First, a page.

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NASA Names Six New Members to Advisory Council

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NASA Names Six New Members to Advisory Council

WASHINGTON, April 16, 2014 /PRNewswire-USNewswire/ -- NASA

Administrator Charles Bolden has announced the appointment of six new

members to the NASA Advisory Council (NAC). The group advises NASA's

senior leadership on challenges and solutions facing the agency as it

unfolds a new era of exploration.

The six new members are Wanda Austin, Wayne Hale, Scott Hubbard, Miles

O'Brien, Thomas Young, and Kathryn Schmoll. The group has a wide range

of expertise in the aerospace field. They are joining NAC Chair Steven

Squyres and continuing members Marion Blakey, Kenneth Bowersox, David

McComas, William Ballhaus, Charles Kennel (ex officio) and Lester

Lyles (ex officio).

Wanda Austin is president and chief executive officer of The Aerospace

Corporation, a leading architect for the nation's national security

space programs. She is internationally recognized for her work in

satellite and payload system acquisition, systems engineering, and

system simulation and served on President Obama's Review of Human

Spaceflight Plans Committee in 2009.

Wayne Hale is a consultant for Special Aerospace Services of Boulder,

Colorado. He retired from NASA in 2010 as the deputy associate

administrator of strategic partnerships at the agency's Headquarters

in Washington after serving in the senior leadership of the Space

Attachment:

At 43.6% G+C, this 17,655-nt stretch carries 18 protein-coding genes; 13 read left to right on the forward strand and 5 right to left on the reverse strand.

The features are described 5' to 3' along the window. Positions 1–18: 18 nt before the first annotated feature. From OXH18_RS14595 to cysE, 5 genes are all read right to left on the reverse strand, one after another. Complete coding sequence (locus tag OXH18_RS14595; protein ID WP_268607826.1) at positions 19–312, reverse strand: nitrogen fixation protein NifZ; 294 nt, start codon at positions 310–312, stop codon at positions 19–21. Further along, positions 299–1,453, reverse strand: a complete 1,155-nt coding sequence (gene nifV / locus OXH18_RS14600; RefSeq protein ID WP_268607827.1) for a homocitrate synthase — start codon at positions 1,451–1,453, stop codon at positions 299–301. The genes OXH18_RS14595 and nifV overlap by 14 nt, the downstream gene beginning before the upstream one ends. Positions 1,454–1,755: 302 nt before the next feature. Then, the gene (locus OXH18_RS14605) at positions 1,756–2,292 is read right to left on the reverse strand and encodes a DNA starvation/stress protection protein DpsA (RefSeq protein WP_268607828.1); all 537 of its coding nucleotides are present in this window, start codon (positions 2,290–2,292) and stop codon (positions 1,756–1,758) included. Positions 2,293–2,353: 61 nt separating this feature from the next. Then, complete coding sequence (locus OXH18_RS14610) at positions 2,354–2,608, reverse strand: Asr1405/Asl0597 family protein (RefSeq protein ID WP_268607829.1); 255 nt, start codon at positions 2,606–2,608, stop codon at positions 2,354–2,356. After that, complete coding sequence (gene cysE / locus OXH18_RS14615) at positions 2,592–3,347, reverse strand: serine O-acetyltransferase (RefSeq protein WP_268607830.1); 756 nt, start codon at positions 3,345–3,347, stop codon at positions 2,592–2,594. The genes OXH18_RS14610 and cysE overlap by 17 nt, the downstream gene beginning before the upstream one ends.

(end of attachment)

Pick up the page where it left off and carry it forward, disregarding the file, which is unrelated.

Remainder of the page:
Shuttle Program from 2003 to 2008.

Scott Hubbard is a consulting professor in the Department of

Aeronautics and Astronautics at Stanford University, where he focuses

on planetary exploration, especially Mars, and also serves as the

director of the Stanford Center of Excellence for Commercial Space

Transportation. He is the former director of NASA's Ames Research

Center in Moffett Field, Calif., served on the Columbia Accident

Investigation Board and was director of NASA's Mars Exploration


Miles O'Brien is a veteran independent journalist who focuses on

science, technology and aerospace. He is the science correspondent for

the PBS NewsHour, a producer and director for the PBS science

documentary series NOVA, and a correspondent for the PBS documentary

series FRONTLINEand the National Science Foundation Science

Nationseries. He was also the science, environment and aerospace

correspondent and anchor on CNN for 17 years.

Thomas Young served as executive vice president of Lockheed Martin

Corporation and is the former director of NASA's Goddard Space Flight

Center in Greenbelt, Md., former president and chief operating officer

of Martin Marietta and former chairman of SAIC. He began his NASA

career at the Langley Research Center in Virginia, was deputy director

of NASA's Ames Research Center, and also was a member of the Lunar

Orbiter Project Team, mission director for Program Viking, and

director of the Planetary Program at NASA Headquarters.

Kathryn Schmoll is the vice president for finance and administration

at the University Corporation for Atmospheric Research in Boulder. She

also has served as comptroller for the Environmental Protection Agency

and assistant associate administrator in the NASA Headquarters Office

of Space Science and Applications, among other NASA positions.

The NAC and its members are assisting the agency on its path to Mars

-- a stepping stone approach to exploration that encompasses

successful expansion of commercial cargo services to commercial crew,

full utilization of the International Space Station until at least

2024, and development of new technologies and the Orion crew vehicle

and Space Launch System to travel to an asteroid and the Red Planet.

For more information about the NAC, visit:

Logo -


-0- 04/16/2014

/CONTACT: David Weaver, Headquarters, Washington, 202-358-1600,


PRN Photo Desk

/Web Site:


ST: District of Columbia




-- DC06953 --

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